ELLSWORTH — The city may soon see an influx of market-rate housing in the form of 142 multi-family units on 140 acres off the Downeast Highway.
At the Planning Board’s regular monthly meeting on June 1, developer Scott Pelletier, with WL Properties, and engineer Shelly Lizotte, from Artifex, presented a three-phase plan for a neighborhood containing mostly two-bedroom duplexes. The entrance to the community would be through Eastward Lane.
Pelletier said he wants to build it right and, as may be appealing to the city, he wants to build it fast.
“We want to break ground in the fall,” Pelletier told the board. “These are going to be quality properties; this isn’t going to be thrown together.”
It’s a two- or three-year timeline for all three phases of the project, with phase one consisting of 74 units, more than half of the total number of units planned for the site. And while the development will have amenities available for those who live on site, it’s not something that will be available for use by the general public.
“We’re going to be a gated community, we’re just not necessarily going to have a gate,” Pelletier explained to the board. “We’re not going to have stuff to invite people from the outside into it.” The goal is to have the development feel like its own neighborhood as opposed to a housing complex.
“We plan on leaving the natural look,” Pelletier said. “We’re not going to come in and clear cut and make it an urban city unit. It’s going to be country living. With a lot of apartments.”
Pelletier and Lizotte were presenting their sketch plan to the board for review, a valuable chance for feedback before the plan is submitted for formal approval. Board members were generally supportive of the plan, stressing the need for more housing in Ellsworth. But there were a few concerns raised, mainly with the additional traffic the development would add to the area.
“These are non-trivial numbers you’re talking about,” said board member Rick Lyles, “and those intersections with [Route] 1 are not the best in the world. There’s a lot of traffic and there’s a left turn there, or center-left, and as they come out on [Route] 1 those are unmarked roads. I can’t imagine putting another light in there, but at the same time we want to make it as safe as possible.”
“I actually spoke with the DOT and, using their trip generation book, we determined that the site doesn’t actually warrant a traffic movement permit,” Lizotte responded. “We would only generate a half a trip per unit at the peak hour.”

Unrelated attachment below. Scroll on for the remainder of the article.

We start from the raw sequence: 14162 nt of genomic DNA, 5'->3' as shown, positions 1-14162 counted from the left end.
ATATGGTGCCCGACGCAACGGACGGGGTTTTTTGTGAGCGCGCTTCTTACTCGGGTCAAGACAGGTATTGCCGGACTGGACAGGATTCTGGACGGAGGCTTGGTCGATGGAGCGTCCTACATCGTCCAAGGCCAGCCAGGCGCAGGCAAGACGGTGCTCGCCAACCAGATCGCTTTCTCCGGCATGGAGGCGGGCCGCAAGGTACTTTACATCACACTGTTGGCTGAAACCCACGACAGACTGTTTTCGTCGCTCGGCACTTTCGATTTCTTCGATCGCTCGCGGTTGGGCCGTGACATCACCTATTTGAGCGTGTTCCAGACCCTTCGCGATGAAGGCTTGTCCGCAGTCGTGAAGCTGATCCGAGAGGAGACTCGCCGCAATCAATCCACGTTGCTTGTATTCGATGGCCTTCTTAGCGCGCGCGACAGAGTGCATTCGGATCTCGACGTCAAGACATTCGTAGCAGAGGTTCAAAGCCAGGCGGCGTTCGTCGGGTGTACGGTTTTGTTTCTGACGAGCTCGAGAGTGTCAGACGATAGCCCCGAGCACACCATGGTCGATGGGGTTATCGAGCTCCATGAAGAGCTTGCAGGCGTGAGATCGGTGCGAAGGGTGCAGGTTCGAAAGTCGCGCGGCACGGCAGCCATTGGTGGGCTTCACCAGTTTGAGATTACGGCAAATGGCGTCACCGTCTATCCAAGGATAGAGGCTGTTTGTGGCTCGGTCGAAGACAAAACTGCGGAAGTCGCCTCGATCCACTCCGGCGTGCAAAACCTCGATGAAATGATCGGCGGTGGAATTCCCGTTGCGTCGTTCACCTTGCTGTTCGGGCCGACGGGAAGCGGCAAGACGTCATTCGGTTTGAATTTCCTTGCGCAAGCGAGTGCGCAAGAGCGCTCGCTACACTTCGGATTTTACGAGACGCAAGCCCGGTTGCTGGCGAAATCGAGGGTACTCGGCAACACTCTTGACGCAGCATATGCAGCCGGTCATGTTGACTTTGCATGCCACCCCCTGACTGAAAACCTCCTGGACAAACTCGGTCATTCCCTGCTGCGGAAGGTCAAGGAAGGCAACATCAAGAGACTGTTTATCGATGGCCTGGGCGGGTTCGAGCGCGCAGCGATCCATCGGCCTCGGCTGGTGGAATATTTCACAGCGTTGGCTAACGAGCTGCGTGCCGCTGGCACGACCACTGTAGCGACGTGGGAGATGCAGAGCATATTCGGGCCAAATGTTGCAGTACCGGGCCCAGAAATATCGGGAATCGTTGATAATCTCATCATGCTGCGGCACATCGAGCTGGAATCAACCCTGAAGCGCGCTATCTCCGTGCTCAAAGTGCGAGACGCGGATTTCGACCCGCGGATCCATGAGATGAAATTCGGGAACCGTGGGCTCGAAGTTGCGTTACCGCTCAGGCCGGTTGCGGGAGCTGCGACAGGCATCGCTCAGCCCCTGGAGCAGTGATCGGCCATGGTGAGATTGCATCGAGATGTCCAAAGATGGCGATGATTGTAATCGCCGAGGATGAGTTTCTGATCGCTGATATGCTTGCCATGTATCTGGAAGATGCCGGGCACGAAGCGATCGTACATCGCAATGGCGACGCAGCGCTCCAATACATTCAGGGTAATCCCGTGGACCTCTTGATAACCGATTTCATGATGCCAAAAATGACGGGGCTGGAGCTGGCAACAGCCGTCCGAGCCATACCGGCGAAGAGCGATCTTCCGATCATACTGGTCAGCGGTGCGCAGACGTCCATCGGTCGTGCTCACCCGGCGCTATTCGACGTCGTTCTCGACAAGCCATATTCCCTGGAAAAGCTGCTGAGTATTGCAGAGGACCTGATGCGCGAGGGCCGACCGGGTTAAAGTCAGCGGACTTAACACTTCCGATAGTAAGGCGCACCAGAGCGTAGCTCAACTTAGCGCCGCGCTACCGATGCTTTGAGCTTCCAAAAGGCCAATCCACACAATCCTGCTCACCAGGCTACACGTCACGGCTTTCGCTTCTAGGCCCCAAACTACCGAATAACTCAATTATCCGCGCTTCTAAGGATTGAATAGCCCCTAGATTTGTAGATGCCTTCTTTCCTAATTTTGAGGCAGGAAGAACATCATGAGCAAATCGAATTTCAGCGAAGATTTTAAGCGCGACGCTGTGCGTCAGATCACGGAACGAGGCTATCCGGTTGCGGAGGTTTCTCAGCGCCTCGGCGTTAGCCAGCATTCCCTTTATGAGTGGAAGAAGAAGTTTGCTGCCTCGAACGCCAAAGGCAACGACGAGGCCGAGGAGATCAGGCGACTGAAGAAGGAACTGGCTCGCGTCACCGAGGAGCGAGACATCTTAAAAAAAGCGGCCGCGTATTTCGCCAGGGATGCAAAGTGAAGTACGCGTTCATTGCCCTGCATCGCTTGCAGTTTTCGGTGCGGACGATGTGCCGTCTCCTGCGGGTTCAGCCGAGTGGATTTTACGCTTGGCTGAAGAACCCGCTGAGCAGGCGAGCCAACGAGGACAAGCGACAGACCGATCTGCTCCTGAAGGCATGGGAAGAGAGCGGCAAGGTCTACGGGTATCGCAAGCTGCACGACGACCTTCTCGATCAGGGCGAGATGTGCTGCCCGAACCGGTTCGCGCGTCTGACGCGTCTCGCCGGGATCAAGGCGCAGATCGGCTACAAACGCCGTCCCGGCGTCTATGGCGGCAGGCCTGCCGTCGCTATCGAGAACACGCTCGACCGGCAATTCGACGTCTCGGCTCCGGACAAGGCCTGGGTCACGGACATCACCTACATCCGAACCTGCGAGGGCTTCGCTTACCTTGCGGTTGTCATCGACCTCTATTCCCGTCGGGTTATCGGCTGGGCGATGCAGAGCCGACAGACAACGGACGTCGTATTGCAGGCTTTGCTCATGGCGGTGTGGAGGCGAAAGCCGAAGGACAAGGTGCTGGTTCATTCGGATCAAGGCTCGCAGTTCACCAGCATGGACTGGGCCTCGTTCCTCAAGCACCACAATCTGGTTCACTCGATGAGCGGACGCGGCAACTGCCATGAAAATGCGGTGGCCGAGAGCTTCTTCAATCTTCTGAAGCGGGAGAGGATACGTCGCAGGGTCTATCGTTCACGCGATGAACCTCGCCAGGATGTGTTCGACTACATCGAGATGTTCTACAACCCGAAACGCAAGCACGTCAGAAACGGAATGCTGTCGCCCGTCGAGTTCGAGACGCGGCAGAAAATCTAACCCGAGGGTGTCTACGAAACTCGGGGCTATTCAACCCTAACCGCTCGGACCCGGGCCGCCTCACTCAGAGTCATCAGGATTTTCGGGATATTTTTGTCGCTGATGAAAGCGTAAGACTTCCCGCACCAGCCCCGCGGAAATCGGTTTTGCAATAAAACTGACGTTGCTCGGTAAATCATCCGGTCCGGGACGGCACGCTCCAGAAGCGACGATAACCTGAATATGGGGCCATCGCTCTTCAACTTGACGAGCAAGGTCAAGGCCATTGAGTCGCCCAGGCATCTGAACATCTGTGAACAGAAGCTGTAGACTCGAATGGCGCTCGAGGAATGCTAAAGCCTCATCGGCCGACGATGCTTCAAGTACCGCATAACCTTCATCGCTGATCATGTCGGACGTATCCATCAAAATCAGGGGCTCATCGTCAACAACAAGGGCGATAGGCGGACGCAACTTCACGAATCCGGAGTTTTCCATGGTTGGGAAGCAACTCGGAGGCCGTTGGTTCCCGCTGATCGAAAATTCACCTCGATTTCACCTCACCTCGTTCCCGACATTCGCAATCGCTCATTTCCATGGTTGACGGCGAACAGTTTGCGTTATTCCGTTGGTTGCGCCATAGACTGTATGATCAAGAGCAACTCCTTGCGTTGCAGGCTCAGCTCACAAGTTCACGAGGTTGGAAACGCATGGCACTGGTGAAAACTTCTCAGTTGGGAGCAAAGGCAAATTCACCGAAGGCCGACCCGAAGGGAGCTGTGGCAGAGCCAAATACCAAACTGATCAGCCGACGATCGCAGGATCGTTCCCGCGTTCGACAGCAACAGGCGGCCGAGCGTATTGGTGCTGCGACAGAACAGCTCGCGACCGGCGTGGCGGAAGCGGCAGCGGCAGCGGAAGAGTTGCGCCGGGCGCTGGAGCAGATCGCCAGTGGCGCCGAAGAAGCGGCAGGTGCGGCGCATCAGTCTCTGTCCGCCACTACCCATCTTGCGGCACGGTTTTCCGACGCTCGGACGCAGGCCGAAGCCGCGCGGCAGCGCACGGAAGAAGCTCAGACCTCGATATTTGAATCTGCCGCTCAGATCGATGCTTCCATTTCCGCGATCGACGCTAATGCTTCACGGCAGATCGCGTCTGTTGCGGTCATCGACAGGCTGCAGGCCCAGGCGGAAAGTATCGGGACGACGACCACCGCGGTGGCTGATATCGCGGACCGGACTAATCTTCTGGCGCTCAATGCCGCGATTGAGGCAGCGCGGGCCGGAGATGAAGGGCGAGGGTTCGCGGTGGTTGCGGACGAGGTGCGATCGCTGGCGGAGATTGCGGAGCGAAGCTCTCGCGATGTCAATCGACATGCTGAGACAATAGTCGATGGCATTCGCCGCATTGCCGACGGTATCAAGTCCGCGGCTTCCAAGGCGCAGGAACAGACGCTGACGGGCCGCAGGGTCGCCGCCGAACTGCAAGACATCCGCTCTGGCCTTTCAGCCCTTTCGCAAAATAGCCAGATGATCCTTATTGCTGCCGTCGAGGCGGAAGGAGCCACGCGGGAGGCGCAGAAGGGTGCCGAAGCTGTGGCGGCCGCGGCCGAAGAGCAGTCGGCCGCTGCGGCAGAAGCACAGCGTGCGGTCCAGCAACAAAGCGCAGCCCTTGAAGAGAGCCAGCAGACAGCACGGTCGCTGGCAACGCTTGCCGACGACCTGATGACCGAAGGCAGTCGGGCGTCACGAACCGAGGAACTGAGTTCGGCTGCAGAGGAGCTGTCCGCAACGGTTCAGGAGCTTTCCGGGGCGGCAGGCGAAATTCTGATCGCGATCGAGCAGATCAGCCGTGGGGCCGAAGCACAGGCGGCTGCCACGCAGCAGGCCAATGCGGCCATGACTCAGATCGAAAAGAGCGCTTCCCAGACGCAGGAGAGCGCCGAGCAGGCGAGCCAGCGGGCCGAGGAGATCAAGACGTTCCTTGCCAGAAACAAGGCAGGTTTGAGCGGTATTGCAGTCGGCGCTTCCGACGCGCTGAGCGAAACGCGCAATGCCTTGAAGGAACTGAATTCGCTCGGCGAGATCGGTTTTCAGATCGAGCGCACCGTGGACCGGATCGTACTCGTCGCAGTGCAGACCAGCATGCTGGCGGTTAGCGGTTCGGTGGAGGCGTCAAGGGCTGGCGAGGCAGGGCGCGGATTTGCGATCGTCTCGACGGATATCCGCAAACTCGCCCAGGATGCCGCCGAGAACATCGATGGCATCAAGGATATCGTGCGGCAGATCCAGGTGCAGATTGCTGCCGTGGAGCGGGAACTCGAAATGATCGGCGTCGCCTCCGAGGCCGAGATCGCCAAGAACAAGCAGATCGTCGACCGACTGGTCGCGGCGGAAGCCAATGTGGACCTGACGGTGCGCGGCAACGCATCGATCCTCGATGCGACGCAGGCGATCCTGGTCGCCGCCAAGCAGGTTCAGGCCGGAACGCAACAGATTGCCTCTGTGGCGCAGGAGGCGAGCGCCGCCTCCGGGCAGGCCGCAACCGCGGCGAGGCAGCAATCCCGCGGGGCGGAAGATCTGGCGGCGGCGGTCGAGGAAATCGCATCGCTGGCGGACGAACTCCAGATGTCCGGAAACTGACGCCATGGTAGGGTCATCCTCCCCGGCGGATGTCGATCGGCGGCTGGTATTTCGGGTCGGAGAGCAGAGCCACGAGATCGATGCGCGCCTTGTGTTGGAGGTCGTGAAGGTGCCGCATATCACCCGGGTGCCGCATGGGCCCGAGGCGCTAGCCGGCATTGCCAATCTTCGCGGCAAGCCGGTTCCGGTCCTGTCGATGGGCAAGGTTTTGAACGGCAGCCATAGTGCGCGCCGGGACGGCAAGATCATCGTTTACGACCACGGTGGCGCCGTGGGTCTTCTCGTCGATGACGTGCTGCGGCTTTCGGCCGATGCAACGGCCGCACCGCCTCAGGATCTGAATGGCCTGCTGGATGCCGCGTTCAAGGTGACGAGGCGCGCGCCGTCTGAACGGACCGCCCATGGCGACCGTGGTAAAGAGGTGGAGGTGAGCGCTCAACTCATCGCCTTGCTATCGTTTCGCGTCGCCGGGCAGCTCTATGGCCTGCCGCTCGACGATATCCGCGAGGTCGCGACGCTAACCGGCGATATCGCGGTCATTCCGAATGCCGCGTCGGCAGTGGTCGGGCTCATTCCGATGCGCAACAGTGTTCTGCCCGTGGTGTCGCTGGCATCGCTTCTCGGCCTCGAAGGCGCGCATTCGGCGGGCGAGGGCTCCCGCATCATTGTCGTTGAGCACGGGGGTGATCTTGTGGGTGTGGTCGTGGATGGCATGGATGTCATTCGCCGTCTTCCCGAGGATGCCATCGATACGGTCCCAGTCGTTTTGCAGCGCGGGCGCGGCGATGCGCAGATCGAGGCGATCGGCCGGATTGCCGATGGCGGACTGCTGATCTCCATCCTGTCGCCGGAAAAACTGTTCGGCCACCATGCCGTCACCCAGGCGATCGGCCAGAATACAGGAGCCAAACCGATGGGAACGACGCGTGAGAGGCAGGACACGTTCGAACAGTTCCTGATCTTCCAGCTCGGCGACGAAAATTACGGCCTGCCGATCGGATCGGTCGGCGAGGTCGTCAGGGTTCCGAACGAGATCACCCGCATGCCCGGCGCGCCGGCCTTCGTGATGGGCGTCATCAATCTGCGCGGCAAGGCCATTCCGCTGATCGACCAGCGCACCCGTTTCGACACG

This means that the site is estimated to only add around 70 trips that will begin or end in that traffic zone and a full permit is only required if a site reaches a number of 200 or more, Lizotte went on to explain.
“But when you add that number on top of the other things happening in that area,” Lyles countered, “you take a situation from ‘meh’ to bad. I’d be looking for significant detail on the traffic plan.”
The parties discussed the possibility of using Resort Way to access the development, or adding an entrance at the intersection of Myrick Street and Downeast Highway. There is another property between Pelletier’s land and the Myrick intersection currently.
“If I had my druthers, I’d like to see an access up at Myrick as well during high-flow volumes,” said board member Marc Rich.
“We were talking about coming out there anyway,” said Pelletier. “And it might be advantageous for the current property owner as well. Give them a chance to acquire more frontage.”
Board members also stressed the importance of walkability and pedestrian access, as a way to both ease the vehicle traffic and improve the experience for future residents of the site.
“I think it would be great if people could walk to Walgreens or to Hannafords,” said board alternate Patrick Lyons. “Bike lanes would also be nice. If people can bike to town or bike to the Sunrise Trail. I’d like to see in the plans if you can provide safe biking paths.”
Pelletier and Lizotte were open to the board’s suggestions and agreed to provide a detailed overview of all three phases of the plan so that members could see the bigger picture while considering the entire project.
At the meeting, Lyons and board member Nelson Geel, whose terms were set to expire at the end of this month, confirmed for the record that they would be willing to serve another term on the board. City Planner Elena Piekut also announced that former fire inspector Mike Hangge had volunteered to join the board.
Correction: An earlier version of this article misstated the last name of a volunteer for the board. He is Mike Hangge.